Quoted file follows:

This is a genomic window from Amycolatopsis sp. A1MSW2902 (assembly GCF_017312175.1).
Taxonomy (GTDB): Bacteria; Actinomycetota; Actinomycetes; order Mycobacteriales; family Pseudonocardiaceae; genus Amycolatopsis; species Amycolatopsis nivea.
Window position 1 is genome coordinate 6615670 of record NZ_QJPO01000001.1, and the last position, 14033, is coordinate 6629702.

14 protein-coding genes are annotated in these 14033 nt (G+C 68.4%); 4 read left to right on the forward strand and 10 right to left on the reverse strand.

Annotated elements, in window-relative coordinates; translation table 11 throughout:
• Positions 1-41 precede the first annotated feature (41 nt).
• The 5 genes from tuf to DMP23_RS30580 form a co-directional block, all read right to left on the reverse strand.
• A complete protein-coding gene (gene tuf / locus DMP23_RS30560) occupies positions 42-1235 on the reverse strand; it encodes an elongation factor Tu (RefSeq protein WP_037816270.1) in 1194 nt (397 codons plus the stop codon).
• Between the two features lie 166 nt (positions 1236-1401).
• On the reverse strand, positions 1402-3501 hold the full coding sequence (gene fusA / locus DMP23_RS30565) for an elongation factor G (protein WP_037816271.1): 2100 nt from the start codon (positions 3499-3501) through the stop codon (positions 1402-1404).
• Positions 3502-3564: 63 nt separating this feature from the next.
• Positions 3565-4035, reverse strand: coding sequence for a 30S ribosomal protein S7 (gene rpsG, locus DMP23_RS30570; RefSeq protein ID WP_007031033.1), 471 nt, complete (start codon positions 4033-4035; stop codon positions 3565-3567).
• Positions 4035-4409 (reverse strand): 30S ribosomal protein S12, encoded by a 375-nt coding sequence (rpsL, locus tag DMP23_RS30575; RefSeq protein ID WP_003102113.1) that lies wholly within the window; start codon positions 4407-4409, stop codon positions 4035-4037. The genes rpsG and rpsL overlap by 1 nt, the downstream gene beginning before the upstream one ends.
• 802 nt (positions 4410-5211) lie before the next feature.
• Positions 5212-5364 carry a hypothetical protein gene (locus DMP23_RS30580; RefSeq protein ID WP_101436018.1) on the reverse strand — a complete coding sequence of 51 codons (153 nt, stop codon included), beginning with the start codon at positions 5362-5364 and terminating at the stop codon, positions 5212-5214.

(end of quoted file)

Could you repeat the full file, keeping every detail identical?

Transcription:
This is a genomic window from Amycolatopsis sp. A1MSW2902 (assembly GCF_017312175.1).
Taxonomy (GTDB): Bacteria; Actinomycetota; Actinomycetes; order Mycobacteriales; family Pseudonocardiaceae; genus Amycolatopsis; species Amycolatopsis nivea.
Window position 1 is genome coordinate 6615670 of record NZ_QJPO01000001.1, and the last position, 14033, is coordinate 6629702.

14 protein-coding genes are annotated in these 14033 nt (G+C 68.4%); 4 read left to right on the forward strand and 10 right to left on the reverse strand.

Annotated elements, in window-relative coordinates; translation table 11 throughout:
• Positions 1-41 precede the first annotated feature (41 nt).
• The 5 genes from tuf to DMP23_RS30580 form a co-directional block, all read right to left on the reverse strand.
• A complete protein-coding gene (gene tuf / locus DMP23_RS30560) occupies positions 42-1235 on the reverse strand; it encodes an elongation factor Tu (RefSeq protein WP_037816270.1) in 1194 nt (397 codons plus the stop codon).
• Between the two features lie 166 nt (positions 1236-1401).
• On the reverse strand, positions 1402-3501 hold the full coding sequence (gene fusA / locus DMP23_RS30565) for an elongation factor G (protein WP_037816271.1): 2100 nt from the start codon (positions 3499-3501) through the stop codon (positions 1402-1404).
• Positions 3502-3564: 63 nt separating this feature from the next.
• Positions 3565-4035, reverse strand: coding sequence for a 30S ribosomal protein S7 (gene rpsG, locus DMP23_RS30570; RefSeq protein ID WP_007031033.1), 471 nt, complete (start codon positions 4033-4035; stop codon positions 3565-3567).
• Positions 4035-4409 (reverse strand): 30S ribosomal protein S12, encoded by a 375-nt coding sequence (rpsL, locus tag DMP23_RS30575; RefSeq protein ID WP_003102113.1) that lies wholly within the window; start codon positions 4407-4409, stop codon positions 4035-4037. The genes rpsG and rpsL overlap by 1 nt, the downstream gene beginning before the upstream one ends.
• 802 nt (positions 4410-5211) lie before the next feature.
• Positions 5212-5364 carry a hypothetical protein gene (locus DMP23_RS30580; RefSeq protein ID WP_101436018.1) on the reverse strand — a complete coding sequence of 51 codons (153 nt, stop codon included), beginning with the start codon at positions 5362-5364 and terminating at the stop codon, positions 5212-5214.